   Tools
   Announcements
   My Calendar
   My Courses
   My Tasks
Course Web Site Functions
   Announcements
   Course Information
   Staff Information
   Course Documents
   Assignments
   Communication
   External Links
   Tools
   Resources
   Course Map
   Control Panel
   Logout
Instructor Control Panel
User Tools
   Announcement
   Calendar
   Tasks
   My Grades
   Send E-mail
   User Directory
   Address Book
   Personal Information
Content Areas
   Post course documents, staff information,
    assignments, announcements, assessments
   Incorporate text, spreadsheets, slideshows,
    graphics, audio, video clips, and interactive
    simulations.
   Create sequential Learning Units.
Types of Content
   Specific Content
       Announcements, Staff information, and External
        Links
   Primary Content
       Course Information, Course Documents,
        Assignments, and Books.
   Content can be organized in folders.
   Names of areas can be changed.
Learning Units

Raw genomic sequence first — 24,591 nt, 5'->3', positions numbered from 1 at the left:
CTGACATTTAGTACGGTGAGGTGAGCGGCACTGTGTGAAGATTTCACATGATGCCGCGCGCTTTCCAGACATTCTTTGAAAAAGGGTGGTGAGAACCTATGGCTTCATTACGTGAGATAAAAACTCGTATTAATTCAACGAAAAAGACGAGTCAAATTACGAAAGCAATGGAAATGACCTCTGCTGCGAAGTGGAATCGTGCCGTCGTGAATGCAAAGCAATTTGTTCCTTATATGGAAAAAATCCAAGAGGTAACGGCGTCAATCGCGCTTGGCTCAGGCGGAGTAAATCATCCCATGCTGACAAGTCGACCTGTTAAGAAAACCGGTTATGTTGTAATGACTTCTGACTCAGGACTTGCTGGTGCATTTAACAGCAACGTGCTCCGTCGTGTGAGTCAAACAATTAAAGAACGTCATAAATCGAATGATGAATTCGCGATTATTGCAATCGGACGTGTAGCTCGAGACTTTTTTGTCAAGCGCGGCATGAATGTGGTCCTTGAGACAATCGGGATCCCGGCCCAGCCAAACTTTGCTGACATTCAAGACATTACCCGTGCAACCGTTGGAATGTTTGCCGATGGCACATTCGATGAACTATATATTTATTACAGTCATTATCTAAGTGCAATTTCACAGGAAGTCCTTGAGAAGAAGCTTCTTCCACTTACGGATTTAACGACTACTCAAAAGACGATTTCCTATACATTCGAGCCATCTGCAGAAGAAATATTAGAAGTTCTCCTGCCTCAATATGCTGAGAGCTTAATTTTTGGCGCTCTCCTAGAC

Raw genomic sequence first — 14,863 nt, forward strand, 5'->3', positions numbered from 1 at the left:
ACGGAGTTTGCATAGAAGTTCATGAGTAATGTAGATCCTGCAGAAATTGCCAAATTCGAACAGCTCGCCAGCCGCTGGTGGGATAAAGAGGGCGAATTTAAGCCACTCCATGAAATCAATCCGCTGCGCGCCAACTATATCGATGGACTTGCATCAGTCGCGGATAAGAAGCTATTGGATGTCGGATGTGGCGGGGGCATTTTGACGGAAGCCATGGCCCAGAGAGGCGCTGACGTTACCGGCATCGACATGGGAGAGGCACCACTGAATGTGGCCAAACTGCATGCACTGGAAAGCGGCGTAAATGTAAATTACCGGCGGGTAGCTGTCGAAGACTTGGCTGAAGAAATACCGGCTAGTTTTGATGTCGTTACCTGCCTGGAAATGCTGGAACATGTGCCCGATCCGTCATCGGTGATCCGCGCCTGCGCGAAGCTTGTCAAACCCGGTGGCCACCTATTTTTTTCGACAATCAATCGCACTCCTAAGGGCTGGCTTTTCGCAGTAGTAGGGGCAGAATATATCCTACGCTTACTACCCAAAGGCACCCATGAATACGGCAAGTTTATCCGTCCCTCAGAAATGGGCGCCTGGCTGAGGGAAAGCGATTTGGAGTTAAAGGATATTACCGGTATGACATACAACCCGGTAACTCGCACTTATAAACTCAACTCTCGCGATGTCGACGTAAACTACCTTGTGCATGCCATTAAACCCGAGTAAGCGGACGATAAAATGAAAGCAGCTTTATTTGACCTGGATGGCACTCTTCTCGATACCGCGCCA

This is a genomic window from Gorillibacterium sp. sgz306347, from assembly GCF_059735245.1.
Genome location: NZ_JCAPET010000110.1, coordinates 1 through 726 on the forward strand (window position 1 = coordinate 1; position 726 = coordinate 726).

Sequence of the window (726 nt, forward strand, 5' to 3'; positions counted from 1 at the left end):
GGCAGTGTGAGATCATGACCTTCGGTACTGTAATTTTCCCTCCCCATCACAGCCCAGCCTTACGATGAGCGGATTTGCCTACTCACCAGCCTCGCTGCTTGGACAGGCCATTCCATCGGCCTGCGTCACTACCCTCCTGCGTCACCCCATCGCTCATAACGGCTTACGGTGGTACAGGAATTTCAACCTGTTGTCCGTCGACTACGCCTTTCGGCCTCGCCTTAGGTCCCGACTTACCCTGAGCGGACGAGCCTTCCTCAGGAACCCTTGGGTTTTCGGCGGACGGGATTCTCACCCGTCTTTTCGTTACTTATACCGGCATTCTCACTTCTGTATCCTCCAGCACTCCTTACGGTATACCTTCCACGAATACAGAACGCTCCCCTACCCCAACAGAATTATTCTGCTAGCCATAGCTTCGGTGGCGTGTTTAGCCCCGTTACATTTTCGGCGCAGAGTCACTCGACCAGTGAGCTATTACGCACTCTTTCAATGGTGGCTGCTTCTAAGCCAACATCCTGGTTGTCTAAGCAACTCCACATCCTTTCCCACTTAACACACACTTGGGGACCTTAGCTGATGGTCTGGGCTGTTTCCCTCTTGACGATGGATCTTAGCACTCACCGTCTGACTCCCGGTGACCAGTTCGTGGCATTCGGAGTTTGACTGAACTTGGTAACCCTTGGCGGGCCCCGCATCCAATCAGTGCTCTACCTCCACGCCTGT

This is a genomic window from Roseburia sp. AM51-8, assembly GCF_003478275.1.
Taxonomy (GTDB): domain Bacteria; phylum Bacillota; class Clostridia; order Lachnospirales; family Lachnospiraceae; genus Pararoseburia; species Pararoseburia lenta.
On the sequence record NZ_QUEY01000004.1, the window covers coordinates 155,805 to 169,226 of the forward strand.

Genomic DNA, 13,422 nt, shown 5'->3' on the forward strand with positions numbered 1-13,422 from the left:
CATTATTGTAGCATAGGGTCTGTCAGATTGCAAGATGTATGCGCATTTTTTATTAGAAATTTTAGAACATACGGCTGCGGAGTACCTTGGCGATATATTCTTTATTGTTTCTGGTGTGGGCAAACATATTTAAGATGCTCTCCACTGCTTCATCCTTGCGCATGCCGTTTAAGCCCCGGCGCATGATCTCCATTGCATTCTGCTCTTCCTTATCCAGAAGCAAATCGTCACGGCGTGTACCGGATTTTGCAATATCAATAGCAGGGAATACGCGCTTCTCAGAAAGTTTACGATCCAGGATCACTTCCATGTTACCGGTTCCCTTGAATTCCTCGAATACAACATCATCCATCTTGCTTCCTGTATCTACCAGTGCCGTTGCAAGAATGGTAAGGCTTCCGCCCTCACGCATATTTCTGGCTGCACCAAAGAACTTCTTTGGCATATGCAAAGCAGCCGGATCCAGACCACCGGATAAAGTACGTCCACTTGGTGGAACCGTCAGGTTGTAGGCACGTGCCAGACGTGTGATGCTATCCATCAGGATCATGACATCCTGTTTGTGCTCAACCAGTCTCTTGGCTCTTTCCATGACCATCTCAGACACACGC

   Learning units are a special kind of folder
    with a structured path through the content.
   Used to organize other items, such as
    documents, folders, assessments, etc.
   Can require your students to follow a certain
    path.
Authoring Tools
   Word processor - Microsoft Word
   Presentation package – PowerPoint &
    Microsoft Producer
   Spreadsheet - Excel
   Web page authoring - FrontPage
   Graphics package - Adobe PhotoShop
   Video editing - Adobe Premiere
   Multimedia development - Macromedia Flash
    and Authorware
Blackboard Content Elements
   Attach a document – Depends on user
    having software to open the document
   Put in HTML
     Import whole websites